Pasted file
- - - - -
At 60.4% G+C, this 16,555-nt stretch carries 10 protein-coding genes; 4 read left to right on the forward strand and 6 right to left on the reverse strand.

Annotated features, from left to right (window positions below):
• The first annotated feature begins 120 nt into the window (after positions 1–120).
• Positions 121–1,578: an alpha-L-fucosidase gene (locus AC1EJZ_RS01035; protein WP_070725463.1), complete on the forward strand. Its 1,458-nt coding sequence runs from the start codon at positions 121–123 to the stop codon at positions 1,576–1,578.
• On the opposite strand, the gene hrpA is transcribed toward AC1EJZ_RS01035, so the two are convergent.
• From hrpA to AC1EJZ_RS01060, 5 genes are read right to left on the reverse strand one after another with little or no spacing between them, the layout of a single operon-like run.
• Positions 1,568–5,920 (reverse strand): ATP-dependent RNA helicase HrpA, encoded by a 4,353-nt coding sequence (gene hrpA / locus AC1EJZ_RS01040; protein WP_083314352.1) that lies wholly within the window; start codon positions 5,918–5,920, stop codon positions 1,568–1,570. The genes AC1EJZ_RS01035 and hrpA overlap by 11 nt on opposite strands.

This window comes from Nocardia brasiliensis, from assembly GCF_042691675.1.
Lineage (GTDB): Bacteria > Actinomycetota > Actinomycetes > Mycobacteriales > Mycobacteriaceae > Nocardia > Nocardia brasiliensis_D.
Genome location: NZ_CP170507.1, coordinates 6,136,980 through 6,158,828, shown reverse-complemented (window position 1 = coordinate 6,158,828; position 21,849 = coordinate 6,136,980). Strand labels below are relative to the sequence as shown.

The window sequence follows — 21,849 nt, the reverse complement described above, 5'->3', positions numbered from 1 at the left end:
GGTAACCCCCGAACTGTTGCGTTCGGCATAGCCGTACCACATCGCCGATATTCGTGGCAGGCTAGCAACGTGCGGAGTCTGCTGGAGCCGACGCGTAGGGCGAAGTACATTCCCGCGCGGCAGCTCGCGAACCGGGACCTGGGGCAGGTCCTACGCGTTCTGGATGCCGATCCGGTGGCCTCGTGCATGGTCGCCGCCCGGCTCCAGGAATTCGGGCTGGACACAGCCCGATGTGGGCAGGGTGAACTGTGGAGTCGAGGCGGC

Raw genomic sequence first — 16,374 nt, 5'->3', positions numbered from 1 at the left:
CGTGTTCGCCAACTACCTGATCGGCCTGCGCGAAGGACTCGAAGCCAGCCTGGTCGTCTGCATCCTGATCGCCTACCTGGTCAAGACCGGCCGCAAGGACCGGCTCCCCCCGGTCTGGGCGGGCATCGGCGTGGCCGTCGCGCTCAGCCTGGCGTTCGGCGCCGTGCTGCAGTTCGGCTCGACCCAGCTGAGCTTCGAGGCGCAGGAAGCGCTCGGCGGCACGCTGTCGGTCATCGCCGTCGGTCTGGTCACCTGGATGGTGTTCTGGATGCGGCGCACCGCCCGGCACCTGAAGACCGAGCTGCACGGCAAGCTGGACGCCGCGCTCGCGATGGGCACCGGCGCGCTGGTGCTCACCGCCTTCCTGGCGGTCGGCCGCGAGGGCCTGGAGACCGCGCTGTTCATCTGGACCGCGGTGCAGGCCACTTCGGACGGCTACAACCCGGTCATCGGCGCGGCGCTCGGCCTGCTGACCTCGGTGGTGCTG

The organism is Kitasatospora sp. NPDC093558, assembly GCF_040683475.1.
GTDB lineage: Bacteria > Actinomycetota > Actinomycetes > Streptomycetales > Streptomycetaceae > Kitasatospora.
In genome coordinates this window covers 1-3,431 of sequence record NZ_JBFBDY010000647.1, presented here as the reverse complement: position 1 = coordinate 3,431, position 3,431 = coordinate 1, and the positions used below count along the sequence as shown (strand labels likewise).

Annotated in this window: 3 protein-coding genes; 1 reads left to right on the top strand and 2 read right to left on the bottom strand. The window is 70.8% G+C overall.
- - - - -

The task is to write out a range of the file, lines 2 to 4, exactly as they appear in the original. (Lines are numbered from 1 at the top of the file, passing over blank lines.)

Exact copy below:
Annotated features, from left to right (window positions below):
• The first annotated feature begins 120 nt into the window (after positions 1–120).
• Positions 121–1,578: an alpha-L-fucosidase gene (locus AC1EJZ_RS01035; protein WP_070725463.1), complete on the forward strand. Its 1,458-nt coding sequence runs from the start codon at positions 121–123 to the stop codon at positions 1,576–1,578.